Portrait Study of a Young Woman – sold

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Oil on canvas, 12″x9″

In this study I wanted to work on a classic portrait while exploring cool skin tones and looser brushwork. I also wanted to change things up a bit from my more stylized portraits based on black and white photos of ladies from long ago. I found some lovely violets and blues in this portrait of a beautiful dark haired girl with almost translucent skin. The result is a contemporary realist portrait with a lively surface quality and casual elegance.

When I look at my work in retrospect I realize that I favor painting faces and figures but I don’t always have the most consistent style. This is considered a bad thing in the art world but I draw upon different inspirations and get bored painting the same way over and over. It would be nice to have a distinct and recognizable look. I’m hopeful a strong visual identity will emerge in time even if I don’t exactly know how that happens.


Lost Generation – sold

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Oil on canvas, 10″x8″

A portrait of a moody flapper in a cafe. I experimented with using cooler, bluer colors than usual for the flesh tones in this painting. I wanted to imply her ghostly pallor and the smoky haze of a bar back in the day.

Perhaps she’s waiting for a date who’s late or thinking about the boy who never came back from the war. Or maybe she’s just wondering what she lost in herself and how she ended up here. I’ve always been fascinated by the Lost Generation, the seemingly dissolute and world-weary survivors of the Great War who partied their way through Europe in the 1920s. This girl could be Lady Brett Ashley or Nicole Diver, those enigmatic and compelling characters created by Hemingway and Fitzgerald, the feminine personifications of that confused, hedonistic era. These memorable women weren’t the most admirable in literature but the flawless seldom haunt.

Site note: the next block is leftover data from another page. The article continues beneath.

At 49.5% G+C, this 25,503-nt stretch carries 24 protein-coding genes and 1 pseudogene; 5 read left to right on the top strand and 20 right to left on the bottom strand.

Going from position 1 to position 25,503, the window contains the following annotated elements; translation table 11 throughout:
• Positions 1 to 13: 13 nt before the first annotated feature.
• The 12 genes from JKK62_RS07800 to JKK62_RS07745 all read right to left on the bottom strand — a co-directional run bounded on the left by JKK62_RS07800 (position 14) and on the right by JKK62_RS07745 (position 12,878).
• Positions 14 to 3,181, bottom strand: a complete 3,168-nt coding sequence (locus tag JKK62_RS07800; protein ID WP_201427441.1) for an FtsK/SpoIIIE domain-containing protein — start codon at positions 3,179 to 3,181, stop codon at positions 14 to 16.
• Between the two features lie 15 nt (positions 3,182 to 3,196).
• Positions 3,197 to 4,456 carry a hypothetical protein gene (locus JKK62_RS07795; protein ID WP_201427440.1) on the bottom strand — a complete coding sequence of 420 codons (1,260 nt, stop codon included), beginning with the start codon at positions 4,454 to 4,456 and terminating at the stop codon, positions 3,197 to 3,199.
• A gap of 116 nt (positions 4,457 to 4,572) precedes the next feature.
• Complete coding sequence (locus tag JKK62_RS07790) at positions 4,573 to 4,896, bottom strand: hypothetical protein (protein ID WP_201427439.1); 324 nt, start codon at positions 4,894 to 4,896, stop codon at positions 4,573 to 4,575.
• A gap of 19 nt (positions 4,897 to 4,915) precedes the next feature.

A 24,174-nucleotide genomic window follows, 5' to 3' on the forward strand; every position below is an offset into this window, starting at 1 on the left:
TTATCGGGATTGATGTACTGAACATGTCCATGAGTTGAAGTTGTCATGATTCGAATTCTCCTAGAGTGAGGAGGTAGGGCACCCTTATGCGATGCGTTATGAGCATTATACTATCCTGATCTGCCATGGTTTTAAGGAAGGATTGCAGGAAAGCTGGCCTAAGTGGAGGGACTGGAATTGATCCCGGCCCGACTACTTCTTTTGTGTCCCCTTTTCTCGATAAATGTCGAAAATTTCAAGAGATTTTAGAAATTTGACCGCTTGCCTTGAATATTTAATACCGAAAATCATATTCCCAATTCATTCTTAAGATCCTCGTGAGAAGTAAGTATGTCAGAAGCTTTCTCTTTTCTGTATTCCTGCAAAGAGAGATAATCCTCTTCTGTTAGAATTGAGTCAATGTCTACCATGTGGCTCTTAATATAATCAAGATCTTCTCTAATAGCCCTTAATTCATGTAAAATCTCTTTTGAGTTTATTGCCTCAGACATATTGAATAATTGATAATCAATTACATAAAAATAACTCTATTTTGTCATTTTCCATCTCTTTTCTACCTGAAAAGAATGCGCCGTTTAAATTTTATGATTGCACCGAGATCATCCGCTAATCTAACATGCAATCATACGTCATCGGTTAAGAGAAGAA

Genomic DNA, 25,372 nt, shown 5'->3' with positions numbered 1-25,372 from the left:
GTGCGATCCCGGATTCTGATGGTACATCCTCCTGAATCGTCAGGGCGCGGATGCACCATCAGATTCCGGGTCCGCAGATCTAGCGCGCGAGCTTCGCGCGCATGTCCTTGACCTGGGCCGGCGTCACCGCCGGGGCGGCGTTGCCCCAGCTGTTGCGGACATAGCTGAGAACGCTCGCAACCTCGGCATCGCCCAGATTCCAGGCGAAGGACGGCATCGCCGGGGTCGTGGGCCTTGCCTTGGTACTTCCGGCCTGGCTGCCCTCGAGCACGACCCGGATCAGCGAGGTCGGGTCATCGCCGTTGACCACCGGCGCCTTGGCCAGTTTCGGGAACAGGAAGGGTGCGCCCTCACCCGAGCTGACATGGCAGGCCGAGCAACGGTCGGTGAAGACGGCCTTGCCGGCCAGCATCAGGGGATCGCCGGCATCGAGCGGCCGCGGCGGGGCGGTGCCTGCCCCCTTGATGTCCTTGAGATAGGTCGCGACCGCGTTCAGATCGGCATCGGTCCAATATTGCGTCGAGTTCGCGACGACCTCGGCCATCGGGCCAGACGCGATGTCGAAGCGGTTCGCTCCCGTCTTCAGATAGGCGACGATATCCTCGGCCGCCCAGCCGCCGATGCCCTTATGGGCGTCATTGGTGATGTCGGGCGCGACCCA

Portrait of a French Girl – sold


Oil on hardboard panel, 8″x6″

This is another of my portraits of imaginary people from the past. Don’t ask me why she’s French, that just seemed to come to mind as I was painting her. She was a difficult girl to paint, elusive, challenging, different. The paint didn’t want to stay where I put it on the board but it created some interesting effects. She was painted in one very long session and the slippery quality of the paint made the brushwork rather distinct. It’s an unusual look but I decided to go with it. The colors didn’t blend quite like I’m used to but it retained a fresh, wet appearance even after drying.

As she emerged from the chaos of the painting she brought to mind smokey Parisian cafes, red wine and existentialist conversations. Mysterious, with a hint of deep passions, I could imagine a girl like this holding the attention of the Lost Generation.